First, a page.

The highest-paid rank in sumo wrestling is Yokozuna, who receives an annual salary of 2.8 million yen (approximately $20,505.38). The lowest-paid rank is Basho, who earns 150 thousand yen (approximately $1,090.7) per year. The amount of prize money that is awarded to each wrestler also depends on their performance in the tournament. Wrestlers who win more matches and perform better in the tournament will receive a larger share of the prize money.

In conclusion, prize money is an important part of sumo wrestling, and it is a way for wrestlers to earn a living. The amount of prize money that is awarded to each wrestler depends on their rank and their performance in the tournament. The Japan Sumo Association takes a percentage of the prize money as its charge, and the remaining prize money is then distributed among the wrestlers.

Exhibition Tournaments and Sumo Events

In addition to the six official sumo tournaments held each year, there are also various exhibition tournaments and other sumo events that take place throughout Japan. These events offer visitors a chance to experience sumo wrestling outside of the official tournaments and can be a great way to get a taste of the sport.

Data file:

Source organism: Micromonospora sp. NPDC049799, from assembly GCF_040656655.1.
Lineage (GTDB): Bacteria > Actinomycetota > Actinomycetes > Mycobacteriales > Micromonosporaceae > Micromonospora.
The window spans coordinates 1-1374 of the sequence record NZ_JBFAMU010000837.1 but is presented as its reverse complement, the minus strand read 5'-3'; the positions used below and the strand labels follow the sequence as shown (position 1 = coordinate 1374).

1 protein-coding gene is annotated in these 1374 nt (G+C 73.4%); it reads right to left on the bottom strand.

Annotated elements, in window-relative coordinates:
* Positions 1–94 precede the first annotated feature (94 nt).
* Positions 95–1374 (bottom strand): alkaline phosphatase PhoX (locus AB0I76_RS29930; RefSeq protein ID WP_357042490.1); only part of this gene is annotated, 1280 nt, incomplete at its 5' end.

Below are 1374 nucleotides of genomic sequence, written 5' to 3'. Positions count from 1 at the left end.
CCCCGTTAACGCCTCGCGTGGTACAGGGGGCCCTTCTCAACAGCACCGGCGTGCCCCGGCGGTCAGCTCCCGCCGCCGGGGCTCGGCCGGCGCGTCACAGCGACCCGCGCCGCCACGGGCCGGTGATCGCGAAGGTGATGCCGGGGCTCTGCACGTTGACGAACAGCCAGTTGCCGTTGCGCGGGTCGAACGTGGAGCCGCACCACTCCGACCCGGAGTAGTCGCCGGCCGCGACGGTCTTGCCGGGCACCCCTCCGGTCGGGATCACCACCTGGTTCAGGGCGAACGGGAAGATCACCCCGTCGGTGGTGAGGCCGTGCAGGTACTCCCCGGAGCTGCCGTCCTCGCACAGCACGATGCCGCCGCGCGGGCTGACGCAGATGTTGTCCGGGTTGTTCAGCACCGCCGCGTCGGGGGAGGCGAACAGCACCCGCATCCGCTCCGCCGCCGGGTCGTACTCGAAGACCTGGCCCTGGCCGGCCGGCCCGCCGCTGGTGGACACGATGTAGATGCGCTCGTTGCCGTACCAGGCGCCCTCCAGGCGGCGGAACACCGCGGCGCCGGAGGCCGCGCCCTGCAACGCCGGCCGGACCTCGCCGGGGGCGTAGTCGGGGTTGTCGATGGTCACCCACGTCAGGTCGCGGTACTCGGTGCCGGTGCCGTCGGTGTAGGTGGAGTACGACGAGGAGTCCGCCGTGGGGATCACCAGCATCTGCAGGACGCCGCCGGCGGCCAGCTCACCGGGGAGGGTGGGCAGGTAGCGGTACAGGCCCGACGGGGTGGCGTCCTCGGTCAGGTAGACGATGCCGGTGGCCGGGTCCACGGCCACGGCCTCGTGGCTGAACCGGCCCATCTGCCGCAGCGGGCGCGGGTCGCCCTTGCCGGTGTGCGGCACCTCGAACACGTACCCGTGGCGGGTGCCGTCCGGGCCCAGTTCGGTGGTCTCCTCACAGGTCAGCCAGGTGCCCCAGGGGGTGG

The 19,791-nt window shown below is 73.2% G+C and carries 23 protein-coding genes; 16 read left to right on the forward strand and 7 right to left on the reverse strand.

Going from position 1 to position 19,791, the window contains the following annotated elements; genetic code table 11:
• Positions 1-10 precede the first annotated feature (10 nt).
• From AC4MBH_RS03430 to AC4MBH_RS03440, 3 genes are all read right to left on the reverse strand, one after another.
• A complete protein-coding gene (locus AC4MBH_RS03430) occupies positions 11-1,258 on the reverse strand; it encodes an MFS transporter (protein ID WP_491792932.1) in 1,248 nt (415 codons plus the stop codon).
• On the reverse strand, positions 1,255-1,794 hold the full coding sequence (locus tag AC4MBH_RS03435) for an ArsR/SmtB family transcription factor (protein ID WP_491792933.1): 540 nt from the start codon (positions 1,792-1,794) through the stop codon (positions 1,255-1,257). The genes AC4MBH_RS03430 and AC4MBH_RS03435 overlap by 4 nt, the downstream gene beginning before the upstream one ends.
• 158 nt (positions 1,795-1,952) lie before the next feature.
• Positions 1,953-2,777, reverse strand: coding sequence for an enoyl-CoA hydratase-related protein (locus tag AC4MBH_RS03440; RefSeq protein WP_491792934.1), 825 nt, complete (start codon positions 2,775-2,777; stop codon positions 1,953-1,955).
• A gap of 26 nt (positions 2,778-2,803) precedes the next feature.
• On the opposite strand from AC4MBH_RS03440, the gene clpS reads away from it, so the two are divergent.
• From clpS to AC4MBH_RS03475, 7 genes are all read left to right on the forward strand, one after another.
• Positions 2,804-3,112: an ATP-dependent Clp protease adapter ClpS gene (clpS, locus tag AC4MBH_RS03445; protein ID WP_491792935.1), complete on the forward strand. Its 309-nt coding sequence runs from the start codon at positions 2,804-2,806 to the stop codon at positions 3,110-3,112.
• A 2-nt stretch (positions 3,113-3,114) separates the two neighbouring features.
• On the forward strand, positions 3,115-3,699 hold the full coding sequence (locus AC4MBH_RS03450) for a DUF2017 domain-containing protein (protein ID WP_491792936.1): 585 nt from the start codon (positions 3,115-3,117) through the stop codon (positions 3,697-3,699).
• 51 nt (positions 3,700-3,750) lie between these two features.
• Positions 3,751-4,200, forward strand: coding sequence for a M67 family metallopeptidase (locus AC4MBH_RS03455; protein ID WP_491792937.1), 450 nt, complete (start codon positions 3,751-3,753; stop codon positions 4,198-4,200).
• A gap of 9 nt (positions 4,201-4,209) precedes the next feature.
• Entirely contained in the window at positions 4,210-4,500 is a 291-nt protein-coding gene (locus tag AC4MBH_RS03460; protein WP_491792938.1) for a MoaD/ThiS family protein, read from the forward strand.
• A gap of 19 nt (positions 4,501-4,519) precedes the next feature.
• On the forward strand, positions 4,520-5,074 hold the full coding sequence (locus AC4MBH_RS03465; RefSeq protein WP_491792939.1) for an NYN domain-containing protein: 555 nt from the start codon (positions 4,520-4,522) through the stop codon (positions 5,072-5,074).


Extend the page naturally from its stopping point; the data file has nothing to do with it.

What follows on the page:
Exhibition tournaments, known as “Jungyo,” are held during the off-season and feature many of the same wrestlers who compete in the official tournaments. These events are usually held in smaller venues and are more relaxed than the official tournaments, with wrestlers often interacting with the audience and engaging in more lighthearted bouts.

Other sumo events include training sessions, known as “Keiko,” which offer visitors a chance to see the wrestlers in action during their daily practice routines. These sessions are usually held early in the morning and can be a great way to see the wrestlers up close and personal.

There are also various cultural events and festivals that feature sumo wrestling, such as the annual Nada no Kenka Matsuri in Himeji, which includes a sumo tournament as part of its festivities.

Visitors who are interested in attending these events should check local event listings and tourist information centres for details. It is important to note that tickets for these events can be harder to come by than for the official tournaments, so it is recommended to book in advance where possible.